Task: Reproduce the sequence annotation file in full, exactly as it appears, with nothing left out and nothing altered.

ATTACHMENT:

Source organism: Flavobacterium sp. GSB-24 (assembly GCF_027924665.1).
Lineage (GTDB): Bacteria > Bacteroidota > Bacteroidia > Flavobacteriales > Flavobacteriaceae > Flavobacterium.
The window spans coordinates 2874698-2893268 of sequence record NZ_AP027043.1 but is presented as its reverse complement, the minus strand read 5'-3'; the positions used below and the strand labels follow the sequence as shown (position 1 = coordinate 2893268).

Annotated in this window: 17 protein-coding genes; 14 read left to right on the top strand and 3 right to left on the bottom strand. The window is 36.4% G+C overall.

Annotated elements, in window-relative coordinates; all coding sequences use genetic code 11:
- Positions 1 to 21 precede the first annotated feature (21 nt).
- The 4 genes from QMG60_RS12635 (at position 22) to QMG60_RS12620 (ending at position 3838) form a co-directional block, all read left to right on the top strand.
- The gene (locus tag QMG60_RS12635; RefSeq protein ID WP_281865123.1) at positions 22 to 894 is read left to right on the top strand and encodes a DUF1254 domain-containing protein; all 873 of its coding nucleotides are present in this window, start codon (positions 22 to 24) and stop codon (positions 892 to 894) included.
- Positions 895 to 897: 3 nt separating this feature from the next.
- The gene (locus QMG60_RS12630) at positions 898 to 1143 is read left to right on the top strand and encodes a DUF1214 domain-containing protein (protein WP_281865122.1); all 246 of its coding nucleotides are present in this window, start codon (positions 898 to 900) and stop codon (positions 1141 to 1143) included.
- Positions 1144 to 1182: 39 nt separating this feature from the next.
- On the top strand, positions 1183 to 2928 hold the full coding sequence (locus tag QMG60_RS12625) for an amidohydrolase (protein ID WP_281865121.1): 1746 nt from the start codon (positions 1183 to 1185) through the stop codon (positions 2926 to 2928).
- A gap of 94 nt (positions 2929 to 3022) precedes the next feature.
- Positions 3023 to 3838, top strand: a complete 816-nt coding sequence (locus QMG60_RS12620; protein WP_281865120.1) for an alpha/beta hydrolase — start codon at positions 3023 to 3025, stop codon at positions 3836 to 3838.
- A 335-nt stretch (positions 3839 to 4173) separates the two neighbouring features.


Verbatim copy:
Source organism: Flavobacterium sp. GSB-24 (assembly GCF_027924665.1).
Lineage (GTDB): Bacteria > Bacteroidota > Bacteroidia > Flavobacteriales > Flavobacteriaceae > Flavobacterium.
The window spans coordinates 2874698-2893268 of sequence record NZ_AP027043.1 but is presented as its reverse complement, the minus strand read 5'-3'; the positions used below and the strand labels follow the sequence as shown (position 1 = coordinate 2893268).

Annotated in this window: 17 protein-coding genes; 14 read left to right on the top strand and 3 right to left on the bottom strand. The window is 36.4% G+C overall.

Annotated elements, in window-relative coordinates; all coding sequences use genetic code 11:
- Positions 1 to 21 precede the first annotated feature (21 nt).
- The 4 genes from QMG60_RS12635 (at position 22) to QMG60_RS12620 (ending at position 3838) form a co-directional block, all read left to right on the top strand.
- The gene (locus tag QMG60_RS12635; RefSeq protein ID WP_281865123.1) at positions 22 to 894 is read left to right on the top strand and encodes a DUF1254 domain-containing protein; all 873 of its coding nucleotides are present in this window, start codon (positions 22 to 24) and stop codon (positions 892 to 894) included.
- Positions 895 to 897: 3 nt separating this feature from the next.
- The gene (locus QMG60_RS12630) at positions 898 to 1143 is read left to right on the top strand and encodes a DUF1214 domain-containing protein (protein WP_281865122.1); all 246 of its coding nucleotides are present in this window, start codon (positions 898 to 900) and stop codon (positions 1141 to 1143) included.
- Positions 1144 to 1182: 39 nt separating this feature from the next.
- On the top strand, positions 1183 to 2928 hold the full coding sequence (locus tag QMG60_RS12625) for an amidohydrolase (protein ID WP_281865121.1): 1746 nt from the start codon (positions 1183 to 1185) through the stop codon (positions 2926 to 2928).
- A gap of 94 nt (positions 2929 to 3022) precedes the next feature.
- Positions 3023 to 3838, top strand: a complete 816-nt coding sequence (locus QMG60_RS12620; protein WP_281865120.1) for an alpha/beta hydrolase — start codon at positions 3023 to 3025, stop codon at positions 3836 to 3838.
- A 335-nt stretch (positions 3839 to 4173) separates the two neighbouring features.